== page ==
Challenger talks Hatch's age, says senator may die in next term
Democratic U.S. Senate nominee Scott Howell is making an issue out of Sen. Orrin Hatch's age suggesting in a fundraising email that he might "die before his term is through" or become so sick he would need to retire.
Howell sent the email this week to supporters saying, "Look Orrin Hatch is not a bad guy. But he is an old guy, and he's a lifer politician. Our nation doesn't need that. And, at nearly 80 years old, he lacks the skill, knowledge and proficiency to face America's modern needs."
Then he adds the kicker: "We cannot risk the possibility of an 80-year-old man taking office, only to retire or die before his term his through."
When asked about that email, Howell's campaign manager, Emily Hollinghead, said in an email, "The reality is that age is a factor in this election. The Founding Fathers never intended for public service to be a lifelong profession. Scott brings innovation, enthusiasm and a different kind of experience to this race. It's time for a refresh."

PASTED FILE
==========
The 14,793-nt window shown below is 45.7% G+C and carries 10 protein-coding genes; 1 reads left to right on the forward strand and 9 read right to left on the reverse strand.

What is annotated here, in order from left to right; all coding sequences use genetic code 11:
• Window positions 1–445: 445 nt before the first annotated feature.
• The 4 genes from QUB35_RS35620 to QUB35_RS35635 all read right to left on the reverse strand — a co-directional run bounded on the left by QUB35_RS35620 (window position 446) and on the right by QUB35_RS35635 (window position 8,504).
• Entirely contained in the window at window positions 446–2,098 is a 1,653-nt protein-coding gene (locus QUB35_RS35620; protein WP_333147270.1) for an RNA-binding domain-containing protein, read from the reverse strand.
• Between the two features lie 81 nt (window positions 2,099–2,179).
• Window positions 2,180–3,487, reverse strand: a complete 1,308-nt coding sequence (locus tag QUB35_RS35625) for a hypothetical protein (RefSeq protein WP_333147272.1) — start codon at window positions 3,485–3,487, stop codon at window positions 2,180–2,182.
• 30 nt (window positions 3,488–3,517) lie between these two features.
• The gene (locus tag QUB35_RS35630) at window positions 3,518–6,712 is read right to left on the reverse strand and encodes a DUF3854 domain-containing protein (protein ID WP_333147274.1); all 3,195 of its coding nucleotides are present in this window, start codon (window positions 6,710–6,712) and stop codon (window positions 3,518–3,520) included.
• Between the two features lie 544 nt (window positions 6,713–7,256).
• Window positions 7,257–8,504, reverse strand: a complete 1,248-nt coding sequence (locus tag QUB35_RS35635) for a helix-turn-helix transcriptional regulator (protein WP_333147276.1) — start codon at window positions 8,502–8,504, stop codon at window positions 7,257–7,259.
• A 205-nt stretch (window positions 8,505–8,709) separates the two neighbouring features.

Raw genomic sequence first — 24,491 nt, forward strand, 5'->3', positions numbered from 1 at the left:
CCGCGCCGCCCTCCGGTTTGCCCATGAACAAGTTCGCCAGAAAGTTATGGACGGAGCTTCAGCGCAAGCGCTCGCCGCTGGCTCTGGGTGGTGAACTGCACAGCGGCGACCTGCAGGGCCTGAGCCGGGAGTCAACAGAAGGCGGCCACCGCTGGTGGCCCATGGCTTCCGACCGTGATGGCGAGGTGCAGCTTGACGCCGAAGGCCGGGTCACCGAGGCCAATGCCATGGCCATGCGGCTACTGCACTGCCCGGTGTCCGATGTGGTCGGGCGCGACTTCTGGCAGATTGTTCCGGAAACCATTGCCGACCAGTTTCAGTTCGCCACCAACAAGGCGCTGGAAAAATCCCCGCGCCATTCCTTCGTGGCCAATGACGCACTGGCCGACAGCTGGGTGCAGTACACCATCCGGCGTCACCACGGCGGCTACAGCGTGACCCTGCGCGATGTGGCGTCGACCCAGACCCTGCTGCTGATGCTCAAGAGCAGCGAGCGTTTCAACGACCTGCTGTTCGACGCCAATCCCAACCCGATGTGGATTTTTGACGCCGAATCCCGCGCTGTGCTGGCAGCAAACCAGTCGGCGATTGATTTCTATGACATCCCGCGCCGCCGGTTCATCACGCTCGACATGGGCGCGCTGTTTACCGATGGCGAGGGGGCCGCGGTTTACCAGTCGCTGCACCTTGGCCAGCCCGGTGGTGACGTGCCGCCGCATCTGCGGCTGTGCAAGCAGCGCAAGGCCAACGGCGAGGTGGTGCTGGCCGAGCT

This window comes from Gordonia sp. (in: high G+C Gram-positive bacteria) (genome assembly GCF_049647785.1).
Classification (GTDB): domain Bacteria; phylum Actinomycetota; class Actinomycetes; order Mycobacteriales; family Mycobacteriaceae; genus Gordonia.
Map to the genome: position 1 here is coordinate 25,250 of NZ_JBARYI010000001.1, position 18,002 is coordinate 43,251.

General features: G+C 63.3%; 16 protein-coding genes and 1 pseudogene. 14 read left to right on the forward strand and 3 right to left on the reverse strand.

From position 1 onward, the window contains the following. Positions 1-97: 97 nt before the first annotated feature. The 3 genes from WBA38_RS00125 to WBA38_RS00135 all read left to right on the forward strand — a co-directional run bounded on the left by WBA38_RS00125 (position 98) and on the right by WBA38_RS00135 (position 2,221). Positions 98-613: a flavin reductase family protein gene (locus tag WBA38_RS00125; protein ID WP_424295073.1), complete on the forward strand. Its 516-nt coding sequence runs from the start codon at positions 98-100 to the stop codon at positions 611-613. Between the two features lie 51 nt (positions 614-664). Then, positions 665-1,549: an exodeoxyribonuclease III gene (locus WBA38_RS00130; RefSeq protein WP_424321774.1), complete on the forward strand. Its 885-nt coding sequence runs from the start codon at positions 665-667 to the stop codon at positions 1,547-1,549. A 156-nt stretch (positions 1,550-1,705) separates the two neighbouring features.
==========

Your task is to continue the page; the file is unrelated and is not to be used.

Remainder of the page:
Hatch's campaign manager, Dave Hansen, said, "It is absolutely offensive, not just to the senator but to the people of Utah and especially those who are getting up in age."
"Senator Hatch is the youngest 78-year-old I've ever seen in my life," Hansen said. "He wears out staffers in their 20s and 30s. Nobody works harder. He's just as sharp as he's ever been, and to suggest not to vote for him because he might die in office is truly offensive. ... When a campaign doesn't have anything to campaign on and the campaign is going nowhere, it resorts to this kind of tactic."
Howell who will turn 59 next week has made more of an issue of Hatch's 36 years in office than did GOP challengers who ran unsuccessfully against Hatch this year. Howell also addressed that again in his fundraising email.
"Coming from the business world, my perspective is this: If an individual hasn't accomplished his/her professional goals in 36 years, another six years will make no difference. In most professions other than politics, Orrin Hatch would have been given the golden handshake over 10 years ago," he wrote.